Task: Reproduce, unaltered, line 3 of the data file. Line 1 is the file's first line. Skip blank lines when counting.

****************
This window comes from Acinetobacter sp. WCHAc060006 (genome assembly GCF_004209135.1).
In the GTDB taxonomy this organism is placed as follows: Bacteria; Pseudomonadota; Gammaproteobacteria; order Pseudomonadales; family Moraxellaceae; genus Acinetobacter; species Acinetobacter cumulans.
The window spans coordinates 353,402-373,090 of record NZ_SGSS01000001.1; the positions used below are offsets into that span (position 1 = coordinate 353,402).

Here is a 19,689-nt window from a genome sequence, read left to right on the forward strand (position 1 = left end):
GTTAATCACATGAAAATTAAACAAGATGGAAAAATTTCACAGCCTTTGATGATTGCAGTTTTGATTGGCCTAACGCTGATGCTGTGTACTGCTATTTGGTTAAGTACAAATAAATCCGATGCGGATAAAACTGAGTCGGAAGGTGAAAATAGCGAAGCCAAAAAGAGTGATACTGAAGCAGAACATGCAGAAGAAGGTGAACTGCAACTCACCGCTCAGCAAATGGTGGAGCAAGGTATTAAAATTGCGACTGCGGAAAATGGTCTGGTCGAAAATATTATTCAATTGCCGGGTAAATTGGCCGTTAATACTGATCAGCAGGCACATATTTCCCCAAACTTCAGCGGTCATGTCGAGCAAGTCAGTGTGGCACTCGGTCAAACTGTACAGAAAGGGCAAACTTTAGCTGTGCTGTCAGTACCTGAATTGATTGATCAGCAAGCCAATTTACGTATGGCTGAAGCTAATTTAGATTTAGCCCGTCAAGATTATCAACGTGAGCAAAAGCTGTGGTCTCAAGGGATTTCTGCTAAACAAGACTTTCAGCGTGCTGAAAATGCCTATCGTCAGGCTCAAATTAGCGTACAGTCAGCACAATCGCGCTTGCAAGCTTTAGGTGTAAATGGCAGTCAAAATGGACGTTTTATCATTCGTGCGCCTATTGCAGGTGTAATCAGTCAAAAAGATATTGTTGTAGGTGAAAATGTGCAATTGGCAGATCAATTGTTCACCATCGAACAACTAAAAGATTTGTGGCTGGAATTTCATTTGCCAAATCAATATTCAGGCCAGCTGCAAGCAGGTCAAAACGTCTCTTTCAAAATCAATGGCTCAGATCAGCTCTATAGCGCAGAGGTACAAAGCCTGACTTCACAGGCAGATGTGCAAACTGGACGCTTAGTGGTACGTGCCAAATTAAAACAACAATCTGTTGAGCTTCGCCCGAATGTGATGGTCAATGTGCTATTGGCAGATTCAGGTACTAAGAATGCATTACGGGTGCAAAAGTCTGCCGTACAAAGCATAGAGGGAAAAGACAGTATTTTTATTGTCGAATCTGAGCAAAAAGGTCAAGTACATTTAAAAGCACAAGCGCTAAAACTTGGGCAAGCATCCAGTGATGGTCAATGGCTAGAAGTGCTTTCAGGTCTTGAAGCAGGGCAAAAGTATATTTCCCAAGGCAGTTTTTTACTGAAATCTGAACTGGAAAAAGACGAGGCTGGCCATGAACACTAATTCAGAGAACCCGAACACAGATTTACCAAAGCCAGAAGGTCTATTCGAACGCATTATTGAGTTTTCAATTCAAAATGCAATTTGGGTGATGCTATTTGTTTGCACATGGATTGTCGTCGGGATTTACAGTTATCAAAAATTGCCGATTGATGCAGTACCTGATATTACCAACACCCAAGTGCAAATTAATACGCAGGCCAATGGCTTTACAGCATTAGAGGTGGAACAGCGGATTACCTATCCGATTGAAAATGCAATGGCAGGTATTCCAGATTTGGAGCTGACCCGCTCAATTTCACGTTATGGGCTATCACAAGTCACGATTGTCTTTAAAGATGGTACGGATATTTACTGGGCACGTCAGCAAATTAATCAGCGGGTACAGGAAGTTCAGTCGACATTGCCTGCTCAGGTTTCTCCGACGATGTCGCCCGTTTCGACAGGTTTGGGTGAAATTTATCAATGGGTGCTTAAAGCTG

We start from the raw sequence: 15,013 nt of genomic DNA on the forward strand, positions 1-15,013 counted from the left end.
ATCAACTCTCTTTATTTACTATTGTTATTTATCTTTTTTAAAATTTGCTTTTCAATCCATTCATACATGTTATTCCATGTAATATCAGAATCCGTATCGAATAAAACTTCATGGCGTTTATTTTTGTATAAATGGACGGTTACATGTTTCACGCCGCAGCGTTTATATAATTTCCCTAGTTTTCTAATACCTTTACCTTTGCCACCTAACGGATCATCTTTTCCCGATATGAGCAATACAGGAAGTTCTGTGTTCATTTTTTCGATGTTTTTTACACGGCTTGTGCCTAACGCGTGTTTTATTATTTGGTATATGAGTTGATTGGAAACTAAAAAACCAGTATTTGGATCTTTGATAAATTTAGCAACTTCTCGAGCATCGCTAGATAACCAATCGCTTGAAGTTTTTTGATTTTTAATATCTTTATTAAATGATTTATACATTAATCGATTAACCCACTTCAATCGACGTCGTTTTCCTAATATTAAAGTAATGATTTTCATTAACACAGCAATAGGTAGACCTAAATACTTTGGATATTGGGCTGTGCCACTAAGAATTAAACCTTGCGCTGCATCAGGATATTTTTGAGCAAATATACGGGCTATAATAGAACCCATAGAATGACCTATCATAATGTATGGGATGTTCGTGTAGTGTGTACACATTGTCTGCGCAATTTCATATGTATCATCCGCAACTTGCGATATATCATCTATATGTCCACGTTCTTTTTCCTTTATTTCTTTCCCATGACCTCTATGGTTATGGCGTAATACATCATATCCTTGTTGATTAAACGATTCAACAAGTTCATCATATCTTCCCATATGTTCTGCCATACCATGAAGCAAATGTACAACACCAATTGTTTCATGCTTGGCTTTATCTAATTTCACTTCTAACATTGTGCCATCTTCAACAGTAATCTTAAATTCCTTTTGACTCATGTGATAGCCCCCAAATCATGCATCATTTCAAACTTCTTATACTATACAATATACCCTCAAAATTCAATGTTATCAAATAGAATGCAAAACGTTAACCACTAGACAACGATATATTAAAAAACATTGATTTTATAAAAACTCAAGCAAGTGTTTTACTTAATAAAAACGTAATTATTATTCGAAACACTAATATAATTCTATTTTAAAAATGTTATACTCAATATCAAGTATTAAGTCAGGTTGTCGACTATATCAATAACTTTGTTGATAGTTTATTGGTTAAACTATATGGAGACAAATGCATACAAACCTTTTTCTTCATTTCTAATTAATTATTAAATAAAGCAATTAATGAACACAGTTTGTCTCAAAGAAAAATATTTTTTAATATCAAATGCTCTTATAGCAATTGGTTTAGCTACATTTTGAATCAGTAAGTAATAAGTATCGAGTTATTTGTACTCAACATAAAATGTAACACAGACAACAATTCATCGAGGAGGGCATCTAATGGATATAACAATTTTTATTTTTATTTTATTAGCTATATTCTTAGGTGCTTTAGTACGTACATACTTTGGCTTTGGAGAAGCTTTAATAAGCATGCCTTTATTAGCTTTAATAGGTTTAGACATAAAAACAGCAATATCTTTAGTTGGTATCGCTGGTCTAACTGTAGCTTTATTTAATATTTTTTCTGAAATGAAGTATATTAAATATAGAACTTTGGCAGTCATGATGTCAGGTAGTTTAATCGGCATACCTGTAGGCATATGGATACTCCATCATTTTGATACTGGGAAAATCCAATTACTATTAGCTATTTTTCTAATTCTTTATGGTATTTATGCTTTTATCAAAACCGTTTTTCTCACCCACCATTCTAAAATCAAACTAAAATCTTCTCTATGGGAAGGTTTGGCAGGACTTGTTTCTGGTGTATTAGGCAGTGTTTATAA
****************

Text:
The window spans coordinates 353,402-373,090 of record NZ_SGSS01000001.1; the positions used below are offsets into that span (position 1 = coordinate 353,402).